At ev'ry trifle scorn to take offence, Namque patent nullo stupor atquc superbia That always shows great pride or little sense. mentis

Those heads, as stomachs, are not sure the best, Clariùs indicio ; neque mens est optima certè, Which nauseate all, and nothing can digest. Non secus ac stomachus, quæcunque recusat et Yet let not each gay turn thy raptıire move; odit

For fools admire, but men of sense approve. Omnia, difficilisque nihil tibi concoquit unquam. As things seem large which we through mists Non tamen idcirco vegeti vis ulla leporis

Te tibi surripiat; mirari mentis ineptæ est, Dulness is ever apt to magnify.
Prudentis vero tantum optima quæque probare.
Majores res apparent per nubila visæ,
Atque ita luminibus stupor ampliat omnia densis.
His Galli minus arrident, illisque poetæ

Some the French writers, some our own despise ;

The ancients only, or the moderns prize.
Nostrates, hodierni aliis, aliisque vetusti.
Sic ' fidei simile, ingenium sectæ arrogat uni

(Thus wit, like faith, by each man is apply'd Quisque suæ ; solis patet illis janua cæli

To one small sect, and all are damn'd beside ;)

Meanly they seek the blessing to confine, Scilicet, inque malam rem cætera turba jubentur.

And force that sun but on a part to shine, Frustra autem immensis cupiunt imponere me

Which not alone the southern wit sublimes, Muneribus Divûm, atque illius tela coarctant

But ripens spirits in cold northern climes;

Which from the first has shone on ages past, Solis, nyberboreas etiam qui temperat auras, Non soluin australes genios foecundat et auget.

Enlights the present, and shall warm the last. Qui primis latè sua lumina sparsit ab annis,

(Though each may feel increases and decays

And see now clearer and now darker days.) Illustrat præsens, summumque accenderit ævum.

Regard not then if wit be old or new, (Cuique vices variæ tamen; ct jam sæcula sæ

But blame the false, and value still the true, culis Succedunt pejora, et jam meliora peractis) Pro meritis musam laudare memento, nec unquam Neglige quod novitas distinguit, quodve vetustas. Sunt quinil propriumin mediuinproferresuërunt,

Some ne'er advance a judgment of their own, Juaicinmque suum credunt popularibus auris;

But catch the spreading notion of the town; Tuin vulgi quò exempla trahunt retrahuntque They reason and conclude by precedent, sequuntur,

And own stale nonsense which they ne'er invent. Christianæ scilicet.

12 Alexander's feast, or the power of music; an ode by Mr. Dryden.




Tolluntque expositas latè per compita nugas. Some judge of authors' names, not works, and Turba alia authorum titulos et nomina discit

then Scriptor que ipsos, non scripta examinat. Ho- Nor praise nor blame the writings, but the men.

Of all this servile herd, the worst is he Pessimus iste cluet, si quem servilitèr ipsos Who in proud duluess joins with quality, Visere magnates stupor ambitiosus adegit. A constant critic at the great man's board, Qui critice ad mensam dominoancillatur inepto, To fetch and carry nonsense for my loril. Futilis ardelio, semper referensque ferensque What woeful stuff this madrigal wou'd be, Nuntia nugarum. Quam pinguia, quam male In some stary'd hackney sonneteer, or me?

[ullus Brit let a lord once own the happy lines, Carmina censentur, quæcunque ego fortè vel How the wit brightens, how the style refines ! Pangere Apollineæ tentat faber improbus artis ! Before his sacred name tlies ev'ry fault, At siquis vero, siquis vir magnus adoptet And each cxalted stanza teens with thought! Felicem musam, quantus nitor ecce! venusque Ingenio accedunt! quam prodigialitèr acer Fit stabito stylus! omnig enam venerabile nomen Prætexit sacris culpam radiis, & ubique Carmina culta nitent, & pagina par turit omnis.

Stultula plebs dowtos studiosa imitarier errat, The vulgar thus through imitation err, Ut docti nullos imitando sæpius ipsi ;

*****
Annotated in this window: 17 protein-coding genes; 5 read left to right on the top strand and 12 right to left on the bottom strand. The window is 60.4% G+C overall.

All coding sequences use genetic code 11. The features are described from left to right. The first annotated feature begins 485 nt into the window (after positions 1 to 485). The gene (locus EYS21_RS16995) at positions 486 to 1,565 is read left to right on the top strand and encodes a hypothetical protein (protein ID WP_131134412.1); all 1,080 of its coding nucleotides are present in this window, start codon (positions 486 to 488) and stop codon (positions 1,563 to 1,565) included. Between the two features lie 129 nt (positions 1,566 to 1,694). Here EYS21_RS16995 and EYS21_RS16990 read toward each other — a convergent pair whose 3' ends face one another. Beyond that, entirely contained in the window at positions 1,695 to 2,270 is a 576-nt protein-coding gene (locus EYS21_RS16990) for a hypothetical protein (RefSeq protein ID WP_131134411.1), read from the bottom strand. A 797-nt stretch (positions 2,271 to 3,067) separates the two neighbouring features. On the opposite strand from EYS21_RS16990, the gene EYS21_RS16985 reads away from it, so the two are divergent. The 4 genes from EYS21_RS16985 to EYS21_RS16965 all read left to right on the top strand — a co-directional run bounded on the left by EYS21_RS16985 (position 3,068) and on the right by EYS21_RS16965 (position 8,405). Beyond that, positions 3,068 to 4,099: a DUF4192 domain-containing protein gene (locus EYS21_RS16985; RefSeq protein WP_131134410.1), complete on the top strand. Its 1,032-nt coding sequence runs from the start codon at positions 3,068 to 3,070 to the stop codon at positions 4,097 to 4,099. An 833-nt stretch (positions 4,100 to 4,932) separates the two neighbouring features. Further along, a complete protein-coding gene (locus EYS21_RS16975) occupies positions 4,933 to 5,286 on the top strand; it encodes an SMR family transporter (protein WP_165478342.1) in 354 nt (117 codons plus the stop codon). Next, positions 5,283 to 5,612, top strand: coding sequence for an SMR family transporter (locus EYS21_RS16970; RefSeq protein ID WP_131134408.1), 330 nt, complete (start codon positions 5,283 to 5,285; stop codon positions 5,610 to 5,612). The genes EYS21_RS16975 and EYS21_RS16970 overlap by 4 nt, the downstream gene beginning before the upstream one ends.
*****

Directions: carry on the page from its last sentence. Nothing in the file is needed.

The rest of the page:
As oft the learn'd by being singular; Qui, si forte unquam plebs rectum viderit, (illis So mueh they scorn the crowd, that if the throng Tanto turba odio est) consultò lumina claudunt. By chance go right, they purpusely go wrong: Talis schismaticus Christi, grege sæpe relicto, So Schismatics the plain believers quit, Cælos ingenii pro laude paciscitur ipsos.

And are but damn'd for having too much wit. Non desunt quibus incertum mutatur in horas Some blame at morning what they praise at Judicium, sed semper eos sententia ducit

night; Ultima palantes. Illis miseranda camæna But always think the last opinion right. More meretricis tractatur, nunc Dea certè,

A muse by these is like a mistress usd, Nunc audit vilis lupa : dum præpingue cerebrum, This hour she's idoliz'd, the next abus'd; Debilis & male munitæ stationis ad instar, While their weak heads like towns unfortify'd Jam recti, jam stultitiæ pro partibus astat. "I'wixt sense and nonsense daily change their side. Si causam rogites, aliquis tibi dicat eundo Ask them the cause, they're wiser still they say ; Quisque dies teneræ præbet nova pabula menti, And still to morrow's wiser than to day. Et sapimus magis atque magis. Nos docta pro- We think our fathers fools, so wise we grow; pago

Our wiser sons no doubt will think us so. Scilicet et sapiens proavos contemnimus omnes, Once school.divines this zealous isle o'erspread; Heu! pariter nostris temnenda nepotibus olim. Who knew most sentences, were deepest read; Quondam per nostros dum turba scholastica fines Faith, gospel, all, seem'd made to be disputed, Regnavit, si cui quam plurima clausula semper And none had sense enough to be confuted : In promptu, ille inter doctissimus audiit omnes; Scotists and Thomists now in peace remain, Religiosa fides simul ac sacra omnia nasci Amidst their kindred cobwebs in Duck-lane. Sunt visa in litem : sapuit sat nemo refelli

If faith itself has diff'rent dresses

worn, Ut se sit passus. Jam gens insulsa Scotistæ, What wonder modes in wit should take their turn? Intactique abaci Thomistæ pace fruentes Oft leaving what is natural and fit, Inter araneolos pandunt sua retira fratres.

The current folly proves the ready wit ; Ipsa fides igitur cum sit variata, quid ergo, And authors think their reputation safe, Quid mirum ingenium quoque si varia induatora? Which lives as long as fools are pleas'd to laugh. Naturæ verique relictis finibus amens Sæpius insanire parat popularitèr anthor, Expectatque sibi vitalem hoc nomine famam, Suppetit usque suus plebi quia risus ineptæ, Hic solitus propriâ metirier omnia normâ,